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1 Sarah R = "More than centuries, really. The oldest writings of the OT are about 3500 years old, and the NT is about 2000 years old. That's one of the amazing things about the Bible - how well preserved it is."
2 Sarah R = "Although the NT was not finalized officially into one body of canon until the 4th century, we have letters from the early church fathers as early as AD 95 and AD 110 quoting the NT scriptures and considering it authoritative on par with the OT. It is believed by most Bible scholars that the entire NT was completed and in circulation by that time (AD 95-110), though likely still circulating as individual books and letters as opposed to together in its entirety.For more, see: http://www.bible.ca/ef/topical-the-church-fathers-and-their-testimony.htm"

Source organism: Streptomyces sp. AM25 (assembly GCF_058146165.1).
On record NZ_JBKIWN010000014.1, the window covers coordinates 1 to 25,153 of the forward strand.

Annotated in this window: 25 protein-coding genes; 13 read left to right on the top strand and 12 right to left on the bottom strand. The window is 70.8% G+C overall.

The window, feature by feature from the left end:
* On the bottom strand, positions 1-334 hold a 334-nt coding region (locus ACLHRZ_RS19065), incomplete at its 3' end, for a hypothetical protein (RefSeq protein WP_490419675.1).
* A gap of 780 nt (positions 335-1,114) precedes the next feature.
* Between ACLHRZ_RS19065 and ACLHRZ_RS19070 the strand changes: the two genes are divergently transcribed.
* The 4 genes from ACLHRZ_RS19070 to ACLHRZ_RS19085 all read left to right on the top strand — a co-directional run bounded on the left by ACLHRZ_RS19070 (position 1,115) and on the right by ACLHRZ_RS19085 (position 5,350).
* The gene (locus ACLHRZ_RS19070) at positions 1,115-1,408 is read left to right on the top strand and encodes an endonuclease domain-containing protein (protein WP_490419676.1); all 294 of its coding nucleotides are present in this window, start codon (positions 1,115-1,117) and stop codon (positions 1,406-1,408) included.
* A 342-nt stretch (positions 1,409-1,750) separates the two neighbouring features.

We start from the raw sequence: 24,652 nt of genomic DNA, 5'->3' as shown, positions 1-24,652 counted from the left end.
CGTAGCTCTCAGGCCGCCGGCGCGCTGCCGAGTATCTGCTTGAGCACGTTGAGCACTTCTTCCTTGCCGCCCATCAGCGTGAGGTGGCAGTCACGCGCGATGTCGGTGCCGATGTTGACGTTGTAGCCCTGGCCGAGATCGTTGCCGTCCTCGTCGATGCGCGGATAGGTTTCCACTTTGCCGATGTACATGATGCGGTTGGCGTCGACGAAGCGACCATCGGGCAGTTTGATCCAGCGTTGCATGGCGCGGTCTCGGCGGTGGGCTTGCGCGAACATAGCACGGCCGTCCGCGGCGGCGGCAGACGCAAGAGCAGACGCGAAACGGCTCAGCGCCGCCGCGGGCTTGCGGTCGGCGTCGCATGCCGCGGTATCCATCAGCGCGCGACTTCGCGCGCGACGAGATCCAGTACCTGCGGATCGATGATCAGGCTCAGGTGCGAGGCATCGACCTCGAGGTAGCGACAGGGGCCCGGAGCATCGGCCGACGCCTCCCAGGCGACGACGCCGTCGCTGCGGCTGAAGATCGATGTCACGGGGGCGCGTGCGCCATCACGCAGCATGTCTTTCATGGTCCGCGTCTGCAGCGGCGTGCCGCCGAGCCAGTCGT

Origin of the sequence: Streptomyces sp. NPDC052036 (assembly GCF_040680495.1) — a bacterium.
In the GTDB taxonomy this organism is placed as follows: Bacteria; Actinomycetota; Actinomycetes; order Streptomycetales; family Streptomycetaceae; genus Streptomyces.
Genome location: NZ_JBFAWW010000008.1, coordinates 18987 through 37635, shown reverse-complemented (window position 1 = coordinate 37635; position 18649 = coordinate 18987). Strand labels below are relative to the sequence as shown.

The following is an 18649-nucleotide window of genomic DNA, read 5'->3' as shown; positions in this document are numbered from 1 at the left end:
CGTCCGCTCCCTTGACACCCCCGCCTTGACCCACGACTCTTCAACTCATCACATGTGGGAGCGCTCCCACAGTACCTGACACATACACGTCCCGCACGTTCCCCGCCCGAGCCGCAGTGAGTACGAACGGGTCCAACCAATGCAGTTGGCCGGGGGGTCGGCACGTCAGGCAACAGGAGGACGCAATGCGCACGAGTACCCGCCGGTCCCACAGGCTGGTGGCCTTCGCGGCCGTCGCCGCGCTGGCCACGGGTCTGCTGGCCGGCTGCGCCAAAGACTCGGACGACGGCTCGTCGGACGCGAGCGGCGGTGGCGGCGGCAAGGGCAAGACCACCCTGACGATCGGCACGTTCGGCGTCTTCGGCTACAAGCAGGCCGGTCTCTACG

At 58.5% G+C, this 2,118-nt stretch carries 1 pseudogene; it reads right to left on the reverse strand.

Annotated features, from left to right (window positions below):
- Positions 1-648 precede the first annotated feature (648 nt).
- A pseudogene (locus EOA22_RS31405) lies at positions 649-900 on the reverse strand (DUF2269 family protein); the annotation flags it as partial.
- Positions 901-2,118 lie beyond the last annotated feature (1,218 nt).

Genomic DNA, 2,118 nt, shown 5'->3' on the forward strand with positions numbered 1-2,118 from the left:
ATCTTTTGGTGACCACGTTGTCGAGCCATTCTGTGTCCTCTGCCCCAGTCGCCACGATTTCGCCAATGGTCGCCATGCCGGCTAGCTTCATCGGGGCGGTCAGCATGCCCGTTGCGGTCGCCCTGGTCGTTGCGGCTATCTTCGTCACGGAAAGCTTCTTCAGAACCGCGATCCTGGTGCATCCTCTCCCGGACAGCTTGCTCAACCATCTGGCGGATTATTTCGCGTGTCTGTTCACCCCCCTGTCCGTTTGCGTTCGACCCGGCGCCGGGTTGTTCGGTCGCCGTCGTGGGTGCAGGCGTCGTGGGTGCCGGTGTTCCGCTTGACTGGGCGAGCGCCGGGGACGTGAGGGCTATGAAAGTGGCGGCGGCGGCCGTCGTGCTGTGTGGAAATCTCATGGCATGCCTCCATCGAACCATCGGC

3 Sarah R = "Part of determining historical credibility is also determining the date of the writing. Archaeological, literary and textual evidence suggests that the four gospels we have in the NT were all written within the lifetimes of the disciples, with Mark likely the earliest (around AD 50), then Luke, then Matthew, and finally John (somewhere around AD 85-90). This gives the gospels credibility as to authorship. Many of the Gnostic gospels, on the other hand, which are not accepted as NT canon, were written later, mostly in the 2nd to 4th centuries."
4 angela h = "Amen! The #1 reason I believe that the Bible is the Word of God is because it changes me. "